Feature | Cybersecurity | February 12, 2019 | By Greg Freiherr

The One Step Providers Must Take To Achieve Cybersecurity

Company seeks to make imaging devices less vulnerable

Networked medical devices at a health care provider and their vulnerability to cyber attack, as seen in a screenshot of a display created by the Medigate platform

Networked medical devices at a health care provider and their vulnerability to cyber attack, as seen in a screenshot of a display created by the Medigate platform. Image courtesy of Medigate

Cybersecurity is being defined by a kind of arms race.

On one side are the hackers with malware, some off the shelf, some custom made to create chaos in healthcare. On the other are cybersecurity defenders that try to keep malware at bay with shields and intrusion detectors.

From the Cybersecurity Command Center and in the Innovation Live area on the exhibit floor of the annual meeting of the Healthcare Information and Management Systems Society (HIMSS), a cybersecurity firm called Medigate showcased a hardware-software platform that can help health care providers defend against hackers. When installed on medical device networks, the platform can detect early signs of attack and potentially harden vulnerable equipment.

In a pre-HIMSS interview with Imaging Technology News, the company’s chief executive emphasized that, before this can happen, the information technology team and administrators of healthcare provider must understand its network of medical devices. The Medigate technology is specifically designed to make interconnected medical devices visible, said Medigate CEO Jonathan Langer. “It is the crucial first step” toward strengthening networked medical devices against cyber attack.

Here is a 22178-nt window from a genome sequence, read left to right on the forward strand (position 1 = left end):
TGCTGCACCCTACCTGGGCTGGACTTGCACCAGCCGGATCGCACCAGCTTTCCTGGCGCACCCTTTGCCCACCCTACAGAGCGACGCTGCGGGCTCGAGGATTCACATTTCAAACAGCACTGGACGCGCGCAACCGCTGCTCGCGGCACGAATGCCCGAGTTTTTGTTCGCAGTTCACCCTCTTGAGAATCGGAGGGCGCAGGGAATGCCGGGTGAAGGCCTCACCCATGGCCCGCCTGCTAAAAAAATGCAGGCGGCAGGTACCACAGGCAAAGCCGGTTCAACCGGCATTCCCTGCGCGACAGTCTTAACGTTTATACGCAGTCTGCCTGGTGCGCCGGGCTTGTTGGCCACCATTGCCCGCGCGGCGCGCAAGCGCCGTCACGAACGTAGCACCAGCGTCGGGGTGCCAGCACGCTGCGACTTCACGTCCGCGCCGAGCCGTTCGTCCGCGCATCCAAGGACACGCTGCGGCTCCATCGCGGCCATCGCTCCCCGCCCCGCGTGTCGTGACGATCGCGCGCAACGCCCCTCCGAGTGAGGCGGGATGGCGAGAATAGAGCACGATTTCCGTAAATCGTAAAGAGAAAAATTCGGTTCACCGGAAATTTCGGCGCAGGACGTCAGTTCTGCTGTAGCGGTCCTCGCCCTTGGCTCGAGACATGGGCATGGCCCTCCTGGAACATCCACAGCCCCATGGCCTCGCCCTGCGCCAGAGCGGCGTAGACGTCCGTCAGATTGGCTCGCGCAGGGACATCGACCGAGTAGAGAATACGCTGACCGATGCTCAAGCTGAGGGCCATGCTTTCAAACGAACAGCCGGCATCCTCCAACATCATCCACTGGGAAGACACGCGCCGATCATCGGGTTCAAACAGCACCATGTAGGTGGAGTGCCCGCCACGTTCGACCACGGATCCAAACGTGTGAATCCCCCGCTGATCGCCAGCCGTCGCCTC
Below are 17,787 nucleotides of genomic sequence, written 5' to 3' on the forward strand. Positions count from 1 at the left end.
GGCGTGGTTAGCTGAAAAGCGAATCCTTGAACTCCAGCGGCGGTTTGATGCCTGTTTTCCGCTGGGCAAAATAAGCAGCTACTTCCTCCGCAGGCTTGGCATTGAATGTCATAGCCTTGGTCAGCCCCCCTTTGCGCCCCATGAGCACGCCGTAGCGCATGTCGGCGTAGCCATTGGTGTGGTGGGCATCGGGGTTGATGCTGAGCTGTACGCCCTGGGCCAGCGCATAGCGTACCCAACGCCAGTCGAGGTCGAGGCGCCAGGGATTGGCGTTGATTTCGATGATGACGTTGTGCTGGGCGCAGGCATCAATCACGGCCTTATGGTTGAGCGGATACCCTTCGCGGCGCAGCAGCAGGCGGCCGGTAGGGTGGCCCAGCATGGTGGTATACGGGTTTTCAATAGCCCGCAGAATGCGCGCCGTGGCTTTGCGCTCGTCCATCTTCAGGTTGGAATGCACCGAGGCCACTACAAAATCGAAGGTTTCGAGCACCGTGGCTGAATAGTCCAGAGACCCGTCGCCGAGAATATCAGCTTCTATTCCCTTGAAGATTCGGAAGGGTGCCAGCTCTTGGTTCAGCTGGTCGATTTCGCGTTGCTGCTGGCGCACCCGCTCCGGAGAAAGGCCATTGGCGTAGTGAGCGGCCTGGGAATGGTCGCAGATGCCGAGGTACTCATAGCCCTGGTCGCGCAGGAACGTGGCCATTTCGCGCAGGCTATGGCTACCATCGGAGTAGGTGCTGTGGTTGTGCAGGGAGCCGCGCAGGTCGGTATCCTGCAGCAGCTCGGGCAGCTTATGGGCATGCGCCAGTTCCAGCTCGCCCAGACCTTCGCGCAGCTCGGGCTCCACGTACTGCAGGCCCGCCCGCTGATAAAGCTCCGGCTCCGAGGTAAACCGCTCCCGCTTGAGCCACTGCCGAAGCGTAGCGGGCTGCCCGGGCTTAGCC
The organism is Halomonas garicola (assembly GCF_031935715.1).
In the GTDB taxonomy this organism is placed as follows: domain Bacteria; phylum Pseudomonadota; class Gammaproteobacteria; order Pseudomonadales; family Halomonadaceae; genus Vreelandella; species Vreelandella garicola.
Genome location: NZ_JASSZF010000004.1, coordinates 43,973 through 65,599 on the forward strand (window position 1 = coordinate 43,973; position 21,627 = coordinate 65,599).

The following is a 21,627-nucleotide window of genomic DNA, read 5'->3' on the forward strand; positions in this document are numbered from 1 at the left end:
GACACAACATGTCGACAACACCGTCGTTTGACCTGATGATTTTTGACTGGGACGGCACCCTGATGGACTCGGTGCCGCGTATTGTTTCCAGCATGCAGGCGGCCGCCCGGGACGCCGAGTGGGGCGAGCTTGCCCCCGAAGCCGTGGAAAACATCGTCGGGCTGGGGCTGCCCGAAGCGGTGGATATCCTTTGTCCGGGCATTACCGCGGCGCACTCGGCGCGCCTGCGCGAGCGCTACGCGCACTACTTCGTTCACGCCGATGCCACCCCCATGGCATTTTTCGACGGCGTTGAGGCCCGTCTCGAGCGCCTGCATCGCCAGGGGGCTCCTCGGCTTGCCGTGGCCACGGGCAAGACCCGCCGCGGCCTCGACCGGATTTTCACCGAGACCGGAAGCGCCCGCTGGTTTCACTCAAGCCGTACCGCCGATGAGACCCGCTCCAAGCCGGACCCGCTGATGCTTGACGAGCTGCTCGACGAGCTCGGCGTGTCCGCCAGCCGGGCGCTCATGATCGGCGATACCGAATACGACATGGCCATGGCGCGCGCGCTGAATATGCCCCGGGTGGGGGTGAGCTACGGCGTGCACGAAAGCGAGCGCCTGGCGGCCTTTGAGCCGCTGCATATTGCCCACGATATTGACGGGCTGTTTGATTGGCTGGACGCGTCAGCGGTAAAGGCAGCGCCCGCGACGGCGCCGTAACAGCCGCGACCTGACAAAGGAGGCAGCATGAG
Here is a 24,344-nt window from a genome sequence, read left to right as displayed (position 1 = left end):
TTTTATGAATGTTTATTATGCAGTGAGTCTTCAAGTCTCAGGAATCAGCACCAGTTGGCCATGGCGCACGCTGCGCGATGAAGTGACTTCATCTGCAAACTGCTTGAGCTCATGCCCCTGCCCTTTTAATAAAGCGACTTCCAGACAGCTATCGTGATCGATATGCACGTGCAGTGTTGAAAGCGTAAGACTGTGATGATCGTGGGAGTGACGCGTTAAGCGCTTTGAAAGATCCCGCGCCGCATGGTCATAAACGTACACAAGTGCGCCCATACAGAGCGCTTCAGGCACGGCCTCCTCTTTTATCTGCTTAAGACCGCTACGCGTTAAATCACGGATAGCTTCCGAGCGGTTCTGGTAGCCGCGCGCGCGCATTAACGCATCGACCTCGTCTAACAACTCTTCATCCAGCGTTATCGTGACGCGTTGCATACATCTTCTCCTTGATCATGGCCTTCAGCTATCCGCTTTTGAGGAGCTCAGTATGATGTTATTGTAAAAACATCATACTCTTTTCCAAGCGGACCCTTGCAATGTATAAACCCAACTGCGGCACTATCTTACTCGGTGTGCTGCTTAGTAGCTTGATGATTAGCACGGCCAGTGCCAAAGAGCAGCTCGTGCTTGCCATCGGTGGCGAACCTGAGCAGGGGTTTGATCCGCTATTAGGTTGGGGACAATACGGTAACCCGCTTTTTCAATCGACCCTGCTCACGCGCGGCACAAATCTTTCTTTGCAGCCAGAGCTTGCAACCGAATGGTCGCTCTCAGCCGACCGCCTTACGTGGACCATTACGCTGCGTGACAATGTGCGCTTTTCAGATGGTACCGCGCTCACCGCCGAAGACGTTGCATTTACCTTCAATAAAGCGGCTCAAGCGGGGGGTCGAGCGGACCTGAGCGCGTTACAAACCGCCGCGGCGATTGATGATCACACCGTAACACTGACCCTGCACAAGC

The company, which is headquartered in New York and conducts R&D in Israel, has identified tens of thousands of devices for dozens of health care systems, many in the U.S. and Canada. Corporate partners include Palo Alto Networks and Cisco.

Medical devices are most vulnerable, Langer said, if security flaws in their operating systems have not been adequately patched. This may be so because security patches, provided by the maker of the operating systems, were not adequately installed or because the software maker had stopped developing such patches because the operating systems had become obsolete.

Unpatched medical devices are common. And, if these devices are compromised, the impact can be devastating to both the institution and its patients.

“All of a sudden a medical device or an imaging device can be unavailable,” he said. “That can have a huge impact on a hospital’s operation.”

And this could be the least of the hospital’s problems. Cyberattackers may infect a hospital network with ransomware, which encrypts data, holding it hostage until the hospital pays for decryption. Alternatively, the attacker may be searching for patient information stored on archives.

“Cyber attackers may be looking for weak links in the network to reach this information,” Langer said. “So it can pivot from imaging (scanners) to the PACS, which holds an abundance of data, or to the EMR, which is a huge repository of highly valuable data.”


How Medigate Fights Cyber Crime

Langer got interested in cybesecurity while serving with the Israel Defense Forces. He later worked as vice president of technology at New York-based CyGov, which provides cyber defense solutions. Now, as the leader of Medigate, which he co-founded, Langer is warning the medical community about devices that are particularly vulnerable to attack — and how the protection for these devices can be improved.